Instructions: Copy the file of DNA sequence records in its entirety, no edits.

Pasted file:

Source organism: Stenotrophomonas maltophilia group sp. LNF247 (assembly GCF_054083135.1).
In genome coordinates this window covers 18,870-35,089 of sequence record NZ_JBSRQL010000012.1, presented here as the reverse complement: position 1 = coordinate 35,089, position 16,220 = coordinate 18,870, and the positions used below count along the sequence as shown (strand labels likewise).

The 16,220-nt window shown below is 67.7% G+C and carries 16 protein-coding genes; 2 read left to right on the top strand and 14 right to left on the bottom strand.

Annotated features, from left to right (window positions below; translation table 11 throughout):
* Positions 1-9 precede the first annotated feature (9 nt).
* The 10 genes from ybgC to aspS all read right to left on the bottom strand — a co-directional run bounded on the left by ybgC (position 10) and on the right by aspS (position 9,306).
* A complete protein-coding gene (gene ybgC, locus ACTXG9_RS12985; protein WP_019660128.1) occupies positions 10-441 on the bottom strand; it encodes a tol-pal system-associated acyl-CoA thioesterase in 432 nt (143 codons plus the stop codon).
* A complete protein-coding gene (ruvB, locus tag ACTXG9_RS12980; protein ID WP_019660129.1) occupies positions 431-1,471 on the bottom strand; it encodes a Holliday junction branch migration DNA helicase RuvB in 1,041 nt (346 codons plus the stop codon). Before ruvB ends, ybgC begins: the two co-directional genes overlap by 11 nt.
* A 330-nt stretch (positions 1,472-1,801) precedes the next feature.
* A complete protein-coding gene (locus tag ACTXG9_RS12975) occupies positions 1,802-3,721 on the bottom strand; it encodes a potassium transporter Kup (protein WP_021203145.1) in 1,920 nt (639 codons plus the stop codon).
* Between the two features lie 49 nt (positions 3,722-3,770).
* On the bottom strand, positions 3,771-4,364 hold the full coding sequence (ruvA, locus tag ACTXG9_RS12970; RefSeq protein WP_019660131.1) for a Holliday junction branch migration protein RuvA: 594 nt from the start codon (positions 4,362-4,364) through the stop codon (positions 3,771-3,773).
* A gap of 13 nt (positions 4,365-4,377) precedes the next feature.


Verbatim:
Source organism: Stenotrophomonas maltophilia group sp. LNF247 (assembly GCF_054083135.1).
In genome coordinates this window covers 18,870-35,089 of sequence record NZ_JBSRQL010000012.1, presented here as the reverse complement: position 1 = coordinate 35,089, position 16,220 = coordinate 18,870, and the positions used below count along the sequence as shown (strand labels likewise).

The 16,220-nt window shown below is 67.7% G+C and carries 16 protein-coding genes; 2 read left to right on the top strand and 14 right to left on the bottom strand.

Annotated features, from left to right (window positions below; translation table 11 throughout):
* Positions 1-9 precede the first annotated feature (9 nt).
* The 10 genes from ybgC to aspS all read right to left on the bottom strand — a co-directional run bounded on the left by ybgC (position 10) and on the right by aspS (position 9,306).
* A complete protein-coding gene (gene ybgC, locus ACTXG9_RS12985; protein WP_019660128.1) occupies positions 10-441 on the bottom strand; it encodes a tol-pal system-associated acyl-CoA thioesterase in 432 nt (143 codons plus the stop codon).
* A complete protein-coding gene (ruvB, locus tag ACTXG9_RS12980; protein ID WP_019660129.1) occupies positions 431-1,471 on the bottom strand; it encodes a Holliday junction branch migration DNA helicase RuvB in 1,041 nt (346 codons plus the stop codon). Before ruvB ends, ybgC begins: the two co-directional genes overlap by 11 nt.
* A 330-nt stretch (positions 1,472-1,801) precedes the next feature.
* A complete protein-coding gene (locus tag ACTXG9_RS12975) occupies positions 1,802-3,721 on the bottom strand; it encodes a potassium transporter Kup (protein WP_021203145.1) in 1,920 nt (639 codons plus the stop codon).
* Between the two features lie 49 nt (positions 3,722-3,770).
* On the bottom strand, positions 3,771-4,364 hold the full coding sequence (ruvA, locus tag ACTXG9_RS12970; RefSeq protein WP_019660131.1) for a Holliday junction branch migration protein RuvA: 594 nt from the start codon (positions 4,362-4,364) through the stop codon (positions 3,771-3,773).
* A gap of 13 nt (positions 4,365-4,377) precedes the next feature.